General News of Monday, 18 June 2012
Editor-In-Chief of the New Crusading Guide newspaper, Abdul Malik Kweku Baako is of the firm belief that the country needs spiritual healing for paying billions of cedis to Construction Pioneer (CP) and Alfred Woyome/Waterville without any form of proper due diligence.
Mr Baako said it beats his imagination how government could allow itself to be fleeced of such huge amount of monies.
According to him, facts available indicate that payments made to Alfred Woyome/Waterville and CP are of “dubious validity”.
He was contributing to discussions on the issue of judgment debts paid to CP and NDC financier, Alfred Woyome/Waterville on Peace FM’s flagship programme, "Kokrokoo".
Taking listeners through how the German construction firm was made richer by some millions of pounds, the seasoned journalist revealed that in early 2000, the Serious Fraud Office (SFO), now Economic and Organized Crime Office (EOCO) began investigating CP over some alleged issues of fraud. Interestingly, he said, the investigations were suddenly halted and EOCO officially wrote a letter exonerating CP from any illegality resulting in the payment of €94 million to the company.
“….somewhere in 2009, EOCO under the instruction of then Attorney General (it might be Betty Mould Iddrisu) wrote to the international arbitration committee that the fraud accusation leveled against CP was false,”
To him, that was the defining moment in the whole CP saga. The senior journalist accused the German-based construction firm of making fresh claims when the NDC assumed office despite having been indicted by an SFO report in the early 2000s during the NPP administration.
He maintained that the €94 million settlement payment to Construction Pioneers is an act of fraud since official correspondence between the Ministry of Roads and Highways and CP were overlooked.
Mr Baako also deprecated government’s stance on the payment of judgement debts saying the Mills administration believes it is doing the country a favour by paying judgements debts incurred by the NPP.
Buttressing his point, he alluded to an interview President Mills granted Radio Gold in December of last year.
“This is President Mills in that interview, ‘upon further thought, I thought that the issue is not whether the amount was paid, who paid it.
"EOCO may find itself having to go into other areas. First of all, who incurred the liability? Unfortunately, since this case broke, many people have turned themselves into lawyers and I’m yet to hear anyone talk about whether the liability which was incurred was as a result of a wilful causation of financial loss. It is one issue which we will have to look at and other issues; who were responsible?...I would want to tell the beneficiaries that I am not out to embarrass them -- no. The allegation was made that Mr Woyome was paid because he was NDC. I want the whole of the country to know that since we came to power we’ve paid a lot of judgement debts, and the country must know the size of those debts; who incurred them.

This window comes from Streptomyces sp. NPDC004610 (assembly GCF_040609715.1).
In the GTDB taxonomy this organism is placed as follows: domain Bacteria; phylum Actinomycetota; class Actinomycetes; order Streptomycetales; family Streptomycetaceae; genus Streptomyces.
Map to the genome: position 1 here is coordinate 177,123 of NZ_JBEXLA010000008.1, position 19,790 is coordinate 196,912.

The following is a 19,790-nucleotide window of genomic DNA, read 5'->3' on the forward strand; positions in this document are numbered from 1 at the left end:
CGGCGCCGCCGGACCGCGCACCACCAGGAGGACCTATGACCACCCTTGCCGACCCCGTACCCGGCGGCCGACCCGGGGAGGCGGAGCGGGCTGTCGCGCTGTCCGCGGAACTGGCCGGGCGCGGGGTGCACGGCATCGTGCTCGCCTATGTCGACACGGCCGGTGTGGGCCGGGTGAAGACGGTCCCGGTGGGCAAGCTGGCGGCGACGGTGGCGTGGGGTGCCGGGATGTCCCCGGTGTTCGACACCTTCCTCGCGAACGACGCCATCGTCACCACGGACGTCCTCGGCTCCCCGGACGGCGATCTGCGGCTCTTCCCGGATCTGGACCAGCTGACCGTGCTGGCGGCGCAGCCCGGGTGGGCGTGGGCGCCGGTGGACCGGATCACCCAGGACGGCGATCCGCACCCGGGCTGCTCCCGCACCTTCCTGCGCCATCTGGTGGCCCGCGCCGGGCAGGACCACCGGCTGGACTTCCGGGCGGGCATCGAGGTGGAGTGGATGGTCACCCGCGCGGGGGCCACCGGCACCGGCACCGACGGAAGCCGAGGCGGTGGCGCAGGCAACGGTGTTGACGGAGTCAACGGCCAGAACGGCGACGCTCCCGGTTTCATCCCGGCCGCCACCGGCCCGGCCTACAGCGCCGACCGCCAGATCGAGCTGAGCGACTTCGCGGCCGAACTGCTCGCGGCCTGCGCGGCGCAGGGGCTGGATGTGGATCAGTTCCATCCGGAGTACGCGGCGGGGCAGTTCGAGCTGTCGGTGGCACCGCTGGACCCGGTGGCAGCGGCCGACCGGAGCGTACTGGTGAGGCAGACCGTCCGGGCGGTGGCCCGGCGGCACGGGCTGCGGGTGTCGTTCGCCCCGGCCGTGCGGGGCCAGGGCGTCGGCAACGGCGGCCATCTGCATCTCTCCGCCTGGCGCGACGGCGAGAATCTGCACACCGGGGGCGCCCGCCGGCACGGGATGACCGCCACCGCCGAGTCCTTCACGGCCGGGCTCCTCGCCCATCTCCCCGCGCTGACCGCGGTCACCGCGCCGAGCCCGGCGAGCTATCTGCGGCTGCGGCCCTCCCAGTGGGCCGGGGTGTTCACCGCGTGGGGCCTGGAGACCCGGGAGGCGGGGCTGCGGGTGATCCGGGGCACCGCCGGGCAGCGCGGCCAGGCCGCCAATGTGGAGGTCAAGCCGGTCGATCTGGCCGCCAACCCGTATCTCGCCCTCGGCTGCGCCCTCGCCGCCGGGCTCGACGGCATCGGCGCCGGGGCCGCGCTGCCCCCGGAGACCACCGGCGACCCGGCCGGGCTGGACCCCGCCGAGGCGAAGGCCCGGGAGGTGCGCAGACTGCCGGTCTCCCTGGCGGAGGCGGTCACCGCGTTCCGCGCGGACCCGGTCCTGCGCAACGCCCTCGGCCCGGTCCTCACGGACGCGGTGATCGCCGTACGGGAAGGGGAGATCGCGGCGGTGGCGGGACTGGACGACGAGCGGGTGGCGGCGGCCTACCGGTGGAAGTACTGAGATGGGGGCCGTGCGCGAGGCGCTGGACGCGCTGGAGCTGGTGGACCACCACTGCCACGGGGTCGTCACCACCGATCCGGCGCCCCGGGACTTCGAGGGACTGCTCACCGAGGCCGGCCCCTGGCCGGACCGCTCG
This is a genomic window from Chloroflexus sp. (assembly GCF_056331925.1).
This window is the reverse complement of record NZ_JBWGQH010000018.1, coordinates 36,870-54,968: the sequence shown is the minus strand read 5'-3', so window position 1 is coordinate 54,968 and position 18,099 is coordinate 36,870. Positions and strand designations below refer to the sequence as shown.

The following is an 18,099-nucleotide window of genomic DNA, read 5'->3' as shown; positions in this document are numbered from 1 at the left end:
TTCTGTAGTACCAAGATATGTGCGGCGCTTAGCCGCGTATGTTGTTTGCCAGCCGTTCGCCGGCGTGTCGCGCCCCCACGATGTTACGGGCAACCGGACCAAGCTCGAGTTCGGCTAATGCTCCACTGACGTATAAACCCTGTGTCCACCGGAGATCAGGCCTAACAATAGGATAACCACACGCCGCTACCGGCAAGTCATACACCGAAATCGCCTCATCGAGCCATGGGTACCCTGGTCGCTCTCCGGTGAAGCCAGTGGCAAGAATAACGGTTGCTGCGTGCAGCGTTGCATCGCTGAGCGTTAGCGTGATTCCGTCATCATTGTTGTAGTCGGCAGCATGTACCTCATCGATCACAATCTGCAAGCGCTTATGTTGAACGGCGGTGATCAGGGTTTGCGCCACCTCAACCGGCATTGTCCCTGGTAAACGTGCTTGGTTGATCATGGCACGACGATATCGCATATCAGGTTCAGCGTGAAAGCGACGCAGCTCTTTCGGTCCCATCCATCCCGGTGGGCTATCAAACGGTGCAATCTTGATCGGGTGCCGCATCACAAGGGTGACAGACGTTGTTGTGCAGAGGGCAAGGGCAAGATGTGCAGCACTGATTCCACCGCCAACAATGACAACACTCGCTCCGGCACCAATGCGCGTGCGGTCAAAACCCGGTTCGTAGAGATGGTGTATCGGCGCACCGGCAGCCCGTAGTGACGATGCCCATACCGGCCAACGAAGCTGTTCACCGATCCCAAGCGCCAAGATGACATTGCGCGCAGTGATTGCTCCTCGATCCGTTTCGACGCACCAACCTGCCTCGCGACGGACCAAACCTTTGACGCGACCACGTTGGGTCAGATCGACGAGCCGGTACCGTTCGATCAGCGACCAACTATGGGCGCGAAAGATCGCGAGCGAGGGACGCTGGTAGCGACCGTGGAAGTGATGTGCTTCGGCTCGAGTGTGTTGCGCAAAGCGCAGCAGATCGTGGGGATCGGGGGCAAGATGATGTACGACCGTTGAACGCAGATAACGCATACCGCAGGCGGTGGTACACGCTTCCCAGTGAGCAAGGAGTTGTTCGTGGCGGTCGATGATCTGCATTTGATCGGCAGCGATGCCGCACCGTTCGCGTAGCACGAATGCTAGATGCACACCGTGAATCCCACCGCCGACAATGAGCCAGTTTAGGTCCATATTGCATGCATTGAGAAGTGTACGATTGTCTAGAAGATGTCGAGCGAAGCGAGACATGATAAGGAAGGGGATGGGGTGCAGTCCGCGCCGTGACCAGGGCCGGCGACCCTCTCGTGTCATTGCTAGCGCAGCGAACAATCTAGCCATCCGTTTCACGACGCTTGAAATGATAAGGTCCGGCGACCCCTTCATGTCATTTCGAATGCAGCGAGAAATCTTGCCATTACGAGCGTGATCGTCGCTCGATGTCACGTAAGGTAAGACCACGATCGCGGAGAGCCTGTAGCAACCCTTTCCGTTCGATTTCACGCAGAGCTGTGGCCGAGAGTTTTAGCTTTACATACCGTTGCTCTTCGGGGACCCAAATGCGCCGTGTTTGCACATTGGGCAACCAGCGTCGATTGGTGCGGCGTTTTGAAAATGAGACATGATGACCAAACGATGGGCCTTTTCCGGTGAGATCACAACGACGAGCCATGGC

"And the payment, perhaps, as further step, we have to find out who incurred the liability because if the court awarded the judgement or awarded the cost, whatever it is, it’s a way of saying that the beneficiary is entitled to it.
"Now, who made it possible for that beneficiary to be entitled to that amount? So we may have to look critically at the issue of when were these debts incurred and who were responsible?...It is important to find out who caused the loss, who incurred the liability? What did the court say?...So once again, I want to emphasize that the beneficiaries are not my target...,” President Mills said.
This statement by the President, Kweku Baako claims, clearly shows that the NDCs interest lies solely in seeking out those who incurred the liability without actually investigating the veracity of such dubious claims.
He added that the country has lost huge sums of monies in the form of avoidable judgement debts particularly to CP and Woyome/Watervile, hence full scale investigations must be conducted.
“The documentation I have on CP makes me sad. CP, Waterville, Woyome; it tells me this country needs some serious spiritual healing. There must be something wrong with us; either our mind or body or spirit. It doesn’t make sense. The three put together doesn’t make sense to me at all…The CP case really stinks; I don’t want to hear about it…It is a sign that this country is sick and needs spiritual healing…,” Kweku Baako said.
The Newspaper editor was also critical of the way the country keeps piling up debts through borrowing, adding that if the country has been able to pay some 480 million dollars in judgement debts within three years, then there is money in the system.
“…This shouldn’t have happened in the first place. How come within three years, we have to pay judgment debt to the tune of 480 million dollars? It is very striking. It shows that there is money in the country and even if that is the case, does payment of judgment debt show how the country is being well managed? It is a systematic problem…” he added.